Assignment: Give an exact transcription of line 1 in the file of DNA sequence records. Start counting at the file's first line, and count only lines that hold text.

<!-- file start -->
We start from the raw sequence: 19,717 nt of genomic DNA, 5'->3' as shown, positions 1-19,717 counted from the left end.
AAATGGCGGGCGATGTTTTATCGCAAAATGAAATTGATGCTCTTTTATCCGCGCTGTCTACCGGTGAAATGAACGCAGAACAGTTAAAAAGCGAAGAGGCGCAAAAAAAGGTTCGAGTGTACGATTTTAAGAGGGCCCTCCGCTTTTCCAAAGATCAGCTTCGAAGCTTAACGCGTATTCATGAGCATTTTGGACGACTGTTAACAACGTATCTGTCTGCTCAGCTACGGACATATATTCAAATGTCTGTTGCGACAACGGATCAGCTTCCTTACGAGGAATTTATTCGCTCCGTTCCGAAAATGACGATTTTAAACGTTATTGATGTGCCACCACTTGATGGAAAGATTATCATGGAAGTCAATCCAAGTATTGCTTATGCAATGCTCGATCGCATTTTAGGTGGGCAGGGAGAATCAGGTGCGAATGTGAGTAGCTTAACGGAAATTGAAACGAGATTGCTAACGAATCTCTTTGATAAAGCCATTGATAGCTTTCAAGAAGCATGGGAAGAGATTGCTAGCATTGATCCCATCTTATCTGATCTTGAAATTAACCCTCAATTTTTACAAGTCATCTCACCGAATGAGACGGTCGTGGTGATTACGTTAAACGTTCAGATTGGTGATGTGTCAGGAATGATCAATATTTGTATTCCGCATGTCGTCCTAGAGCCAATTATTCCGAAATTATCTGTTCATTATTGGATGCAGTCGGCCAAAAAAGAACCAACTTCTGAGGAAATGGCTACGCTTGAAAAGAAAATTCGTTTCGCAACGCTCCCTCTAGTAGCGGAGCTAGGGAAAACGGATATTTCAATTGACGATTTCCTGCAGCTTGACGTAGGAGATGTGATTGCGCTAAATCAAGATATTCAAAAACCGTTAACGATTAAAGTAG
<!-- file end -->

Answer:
We start from the raw sequence: 19,717 nt of genomic DNA, 5'->3' as shown, positions 1-19,717 counted from the left end.